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The definition of the integral below is what I usually call the "High School definition," because that's usually where I've seen it in use.

Take a partition $\Delta = \{ x_0, x_1, x_2, \ldots, x_n\}$, where $$a = x_0 \leq x_1 \leq \cdots \leq x_{n-1} \leq x_n = b$$ of an interval $[a, b]$, such that $\Delta x_i = x_i - x_{i - 1}$ is constant, and define the norm of this partition $||\Delta||$ by $$||\Delta||=\frac{b-a}{n}.$$ Let $c_i$ be any point in $[x_{i-1}, x_i]$. If the following limit exists, then we call it the definite integral of a function $f$ on $[a, b]$. $$\lim_{||\Delta|| \to 0}\sum_{i=1}^nf(c_i)\Delta x_i = \int_{a}^bf(x)\ dx.$$

The integral often used in more advanced textbooks (that aren't advanced enough to into Riemann-Stieltjes integrals or Lebesgue integration), which I believe is called the "Darboux integral", I've seen defined roughly as follows.

Take a partition $\Delta$ of an interval $[a, b]$, in the same way as above, and define $$m_i=\inf\{f(x) : x_{i-1} \leq x \leq x_i \},$$ $$M_i = \sup\{ f(x) : x_{i - 1} \leq x \leq x_i \}.$$ Then, the lower and upper sums of $f$ for the partition $\Delta$ are defined as $$L(f, \Delta) = \sum_{i = 1}^n m_i(x_i - x_{i - 1}),$$ $$U(f, \Delta) = \sum_{i = 1}^n M_i(t_i - t_{i - 1}).$$

After the hassle of proving (I'm not going to type it up, as it's lengthy and irrelevant) that for any two partitions $\Delta_1, \Delta_2$, that we have $$L(f, \Delta_1) \leq U(f, \Delta_2),$$ it is stated that if we have $$\sup\{ L(f, \Delta) : \Delta\ \mathrm{is\ a\ partition\ of\ } [a, b] \} = \inf\{ U(f, \Delta) : \Delta\ \mathrm{is\ a\ partition\ of\ } [a, b] \}$$ then we define this common value to be $$\int_{a}^{b} f(x)\ dx.$$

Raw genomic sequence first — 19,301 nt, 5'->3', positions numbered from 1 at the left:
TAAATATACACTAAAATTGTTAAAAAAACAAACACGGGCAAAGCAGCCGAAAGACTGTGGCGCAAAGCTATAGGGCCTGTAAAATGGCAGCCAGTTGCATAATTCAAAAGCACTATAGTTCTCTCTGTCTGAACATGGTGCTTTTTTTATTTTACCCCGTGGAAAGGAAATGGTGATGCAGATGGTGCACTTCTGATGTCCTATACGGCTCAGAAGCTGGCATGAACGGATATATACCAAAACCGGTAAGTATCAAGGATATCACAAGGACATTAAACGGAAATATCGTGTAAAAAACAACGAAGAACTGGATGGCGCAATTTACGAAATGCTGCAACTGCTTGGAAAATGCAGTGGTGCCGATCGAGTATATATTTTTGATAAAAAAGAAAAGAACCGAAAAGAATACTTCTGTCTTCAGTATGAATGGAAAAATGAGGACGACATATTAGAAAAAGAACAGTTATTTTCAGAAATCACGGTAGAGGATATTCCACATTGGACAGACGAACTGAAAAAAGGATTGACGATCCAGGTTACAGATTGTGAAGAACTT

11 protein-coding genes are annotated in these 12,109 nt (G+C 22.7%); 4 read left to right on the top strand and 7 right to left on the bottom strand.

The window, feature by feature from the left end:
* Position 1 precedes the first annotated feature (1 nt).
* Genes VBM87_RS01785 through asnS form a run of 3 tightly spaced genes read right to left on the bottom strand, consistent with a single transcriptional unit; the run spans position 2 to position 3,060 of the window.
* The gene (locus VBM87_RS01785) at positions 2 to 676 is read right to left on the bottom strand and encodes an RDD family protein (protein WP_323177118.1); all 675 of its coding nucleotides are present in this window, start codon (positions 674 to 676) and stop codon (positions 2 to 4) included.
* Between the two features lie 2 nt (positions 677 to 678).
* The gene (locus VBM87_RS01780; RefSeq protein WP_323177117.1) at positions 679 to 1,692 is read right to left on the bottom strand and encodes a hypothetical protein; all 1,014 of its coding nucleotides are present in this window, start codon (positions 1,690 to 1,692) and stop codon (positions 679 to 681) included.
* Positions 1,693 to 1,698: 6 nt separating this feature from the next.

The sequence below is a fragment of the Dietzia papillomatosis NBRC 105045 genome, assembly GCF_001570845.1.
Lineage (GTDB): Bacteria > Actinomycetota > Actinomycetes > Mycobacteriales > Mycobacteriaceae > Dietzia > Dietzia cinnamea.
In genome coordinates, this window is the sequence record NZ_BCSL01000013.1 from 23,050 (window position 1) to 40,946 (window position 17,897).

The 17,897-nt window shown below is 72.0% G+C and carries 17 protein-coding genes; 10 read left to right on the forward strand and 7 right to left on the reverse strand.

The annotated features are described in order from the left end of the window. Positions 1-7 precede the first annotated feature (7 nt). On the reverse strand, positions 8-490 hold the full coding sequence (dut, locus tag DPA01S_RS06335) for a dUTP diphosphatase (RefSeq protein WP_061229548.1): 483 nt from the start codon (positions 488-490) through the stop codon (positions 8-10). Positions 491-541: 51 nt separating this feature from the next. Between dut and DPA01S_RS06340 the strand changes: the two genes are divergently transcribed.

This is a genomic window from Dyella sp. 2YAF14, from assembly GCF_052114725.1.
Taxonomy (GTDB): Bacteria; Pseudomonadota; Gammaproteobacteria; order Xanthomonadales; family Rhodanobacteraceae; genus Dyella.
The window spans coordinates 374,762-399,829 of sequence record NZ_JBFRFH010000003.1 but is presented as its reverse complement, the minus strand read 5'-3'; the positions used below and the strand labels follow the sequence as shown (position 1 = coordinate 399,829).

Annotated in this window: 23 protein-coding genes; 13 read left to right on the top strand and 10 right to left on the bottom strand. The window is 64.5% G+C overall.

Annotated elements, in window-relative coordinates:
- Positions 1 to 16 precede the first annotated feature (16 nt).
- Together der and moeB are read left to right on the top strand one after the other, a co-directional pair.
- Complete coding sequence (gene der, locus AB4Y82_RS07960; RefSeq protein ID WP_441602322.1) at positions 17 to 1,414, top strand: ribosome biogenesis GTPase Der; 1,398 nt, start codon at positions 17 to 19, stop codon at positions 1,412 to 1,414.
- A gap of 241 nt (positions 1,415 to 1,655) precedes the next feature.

It seems that the "High School definition" is significantly simpler than the Darboux integral, so my question is: why does the latter definition often appear in more advanced texts (e.g. Spivak's Calculus)? Are these two definitions equivalent, or does each have specific advantages over the other? I assume that the first definition is preferred in most lower-level classes because it avoids the need for $\sup$'s and $\inf$'s, but this still does not explain why the second definition is used in other texts (especially because it seems to take considerably more time to construct).

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Darboux integrals are equivalent to Riemann integrals, meaning that a function is Darboux-integrable if and only if it is Riemann-integrable, and the values of the two integrals, if they exist, are equal. link – Konrad Szałwiński Jan 22 '14 at 23:19
The description of the "high school" definition is someoff off kilter. There's nothing in it, for example, to prevent $x_0= x_1=\ldots= x_{n-1}=a$ and $x_n=b$. – Barry Cipra Jan 22 '14 at 23:19
@BarryCipra The "high school" definition does not need to demand that $\delta$ become small. Because the integral is the supremum of all lower sums, it is natural that the supremum is "reached" at the divisions with smaller $\delta$. – 5xum Jan 22 '14 at 23:22
@5xum, I don't understand your comment. There's no mention of suprema in the OP's description of the high school definition. His definition of "small" $\Delta$ just says there are lots of points in the partition. I think he should instead define the norm of $\Delta$ to be the max of the $\Delta x_i$'s. – Barry Cipra Jan 22 '14 at 23:32
I agree with Barry Cipra, if the distance between the abscissa is not forced to go to zero then the "high school" definition OP provided will not converge to the integral. There is no supremum mentioned in the definition given at this time. – Spencer Jan 23 '14 at 1:49